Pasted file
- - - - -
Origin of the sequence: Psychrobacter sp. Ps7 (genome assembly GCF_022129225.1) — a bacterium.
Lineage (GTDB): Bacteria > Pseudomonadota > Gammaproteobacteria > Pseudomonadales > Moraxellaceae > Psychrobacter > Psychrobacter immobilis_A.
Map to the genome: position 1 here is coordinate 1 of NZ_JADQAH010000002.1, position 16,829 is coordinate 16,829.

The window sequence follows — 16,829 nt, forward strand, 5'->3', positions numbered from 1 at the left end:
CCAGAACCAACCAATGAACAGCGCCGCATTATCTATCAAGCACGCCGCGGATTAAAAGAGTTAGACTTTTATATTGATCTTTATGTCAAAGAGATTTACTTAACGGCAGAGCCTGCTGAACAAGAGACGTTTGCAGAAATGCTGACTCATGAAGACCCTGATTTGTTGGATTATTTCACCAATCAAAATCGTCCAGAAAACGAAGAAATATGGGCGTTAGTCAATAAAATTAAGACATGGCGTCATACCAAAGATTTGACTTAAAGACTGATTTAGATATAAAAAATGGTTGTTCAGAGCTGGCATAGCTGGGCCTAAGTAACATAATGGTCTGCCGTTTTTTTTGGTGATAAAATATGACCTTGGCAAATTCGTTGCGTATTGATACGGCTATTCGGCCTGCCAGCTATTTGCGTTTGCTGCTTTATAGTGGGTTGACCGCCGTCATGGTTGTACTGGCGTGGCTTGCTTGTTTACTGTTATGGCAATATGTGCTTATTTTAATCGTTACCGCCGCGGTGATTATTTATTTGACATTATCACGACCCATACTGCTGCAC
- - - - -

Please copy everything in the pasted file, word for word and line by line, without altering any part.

Origin of the sequence: Psychrobacter sp. Ps7 (genome assembly GCF_022129225.1) — a bacterium.
Lineage (GTDB): Bacteria > Pseudomonadota > Gammaproteobacteria > Pseudomonadales > Moraxellaceae > Psychrobacter > Psychrobacter immobilis_A.
Map to the genome: position 1 here is coordinate 1 of NZ_JADQAH010000002.1, position 16,829 is coordinate 16,829.

The window sequence follows — 16,829 nt, forward strand, 5'->3', positions numbered from 1 at the left end:
CCAGAACCAACCAATGAACAGCGCCGCATTATCTATCAAGCACGCCGCGGATTAAAAGAGTTAGACTTTTATATTGATCTTTATGTCAAAGAGATTTACTTAACGGCAGAGCCTGCTGAACAAGAGACGTTTGCAGAAATGCTGACTCATGAAGACCCTGATTTGTTGGATTATTTCACCAATCAAAATCGTCCAGAAAACGAAGAAATATGGGCGTTAGTCAATAAAATTAAGACATGGCGTCATACCAAAGATTTGACTTAAAGACTGATTTAGATATAAAAAATGGTTGTTCAGAGCTGGCATAGCTGGGCCTAAGTAACATAATGGTCTGCCGTTTTTTTTGGTGATAAAATATGACCTTGGCAAATTCGTTGCGTATTGATACGGCTATTCGGCCTGCCAGCTATTTGCGTTTGCTGCTTTATAGTGGGTTGACCGCCGTCATGGTTGTACTGGCGTGGCTTGCTTGTTTACTGTTATGGCAATATGTGCTTATTTTAATCGTTACCGCCGCGGTGATTATTTATTTGACATTATCACGACCCATACTGCTGCAC